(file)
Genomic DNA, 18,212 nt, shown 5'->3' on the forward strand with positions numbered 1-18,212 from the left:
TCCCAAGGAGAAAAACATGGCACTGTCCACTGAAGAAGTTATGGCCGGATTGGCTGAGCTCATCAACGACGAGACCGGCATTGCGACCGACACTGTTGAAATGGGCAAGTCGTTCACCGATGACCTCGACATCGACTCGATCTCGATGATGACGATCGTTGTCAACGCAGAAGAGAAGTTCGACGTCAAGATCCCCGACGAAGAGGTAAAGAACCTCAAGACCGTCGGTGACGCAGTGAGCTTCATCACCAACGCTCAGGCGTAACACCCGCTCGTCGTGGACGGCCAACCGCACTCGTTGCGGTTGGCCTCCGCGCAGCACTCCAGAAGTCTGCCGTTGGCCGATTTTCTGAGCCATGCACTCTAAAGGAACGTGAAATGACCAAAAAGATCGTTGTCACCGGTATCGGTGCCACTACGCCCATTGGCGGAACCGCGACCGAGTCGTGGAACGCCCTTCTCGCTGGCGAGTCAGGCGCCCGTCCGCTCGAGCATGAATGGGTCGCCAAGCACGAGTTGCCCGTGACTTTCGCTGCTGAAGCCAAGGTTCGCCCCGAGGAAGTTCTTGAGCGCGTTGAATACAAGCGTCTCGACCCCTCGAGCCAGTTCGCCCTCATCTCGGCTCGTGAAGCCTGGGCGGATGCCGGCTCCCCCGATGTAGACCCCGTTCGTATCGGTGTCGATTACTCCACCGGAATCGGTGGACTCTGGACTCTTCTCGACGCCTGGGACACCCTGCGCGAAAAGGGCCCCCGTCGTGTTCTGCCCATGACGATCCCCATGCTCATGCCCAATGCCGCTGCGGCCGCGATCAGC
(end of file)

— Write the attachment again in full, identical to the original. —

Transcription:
Genomic DNA, 18,212 nt, shown 5'->3' on the forward strand with positions numbered 1-18,212 from the left:
TCCCAAGGAGAAAAACATGGCACTGTCCACTGAAGAAGTTATGGCCGGATTGGCTGAGCTCATCAACGACGAGACCGGCATTGCGACCGACACTGTTGAAATGGGCAAGTCGTTCACCGATGACCTCGACATCGACTCGATCTCGATGATGACGATCGTTGTCAACGCAGAAGAGAAGTTCGACGTCAAGATCCCCGACGAAGAGGTAAAGAACCTCAAGACCGTCGGTGACGCAGTGAGCTTCATCACCAACGCTCAGGCGTAACACCCGCTCGTCGTGGACGGCCAACCGCACTCGTTGCGGTTGGCCTCCGCGCAGCACTCCAGAAGTCTGCCGTTGGCCGATTTTCTGAGCCATGCACTCTAAAGGAACGTGAAATGACCAAAAAGATCGTTGTCACCGGTATCGGTGCCACTACGCCCATTGGCGGAACCGCGACCGAGTCGTGGAACGCCCTTCTCGCTGGCGAGTCAGGCGCCCGTCCGCTCGAGCATGAATGGGTCGCCAAGCACGAGTTGCCCGTGACTTTCGCTGCTGAAGCCAAGGTTCGCCCCGAGGAAGTTCTTGAGCGCGTTGAATACAAGCGTCTCGACCCCTCGAGCCAGTTCGCCCTCATCTCGGCTCGTGAAGCCTGGGCGGATGCCGGCTCCCCCGATGTAGACCCCGTTCGTATCGGTGTCGATTACTCCACCGGAATCGGTGGACTCTGGACTCTTCTCGACGCCTGGGACACCCTGCGCGAAAAGGGCCCCCGTCGTGTTCTGCCCATGACGATCCCCATGCTCATGCCCAATGCCGCTGCGGCCGCGATCAGC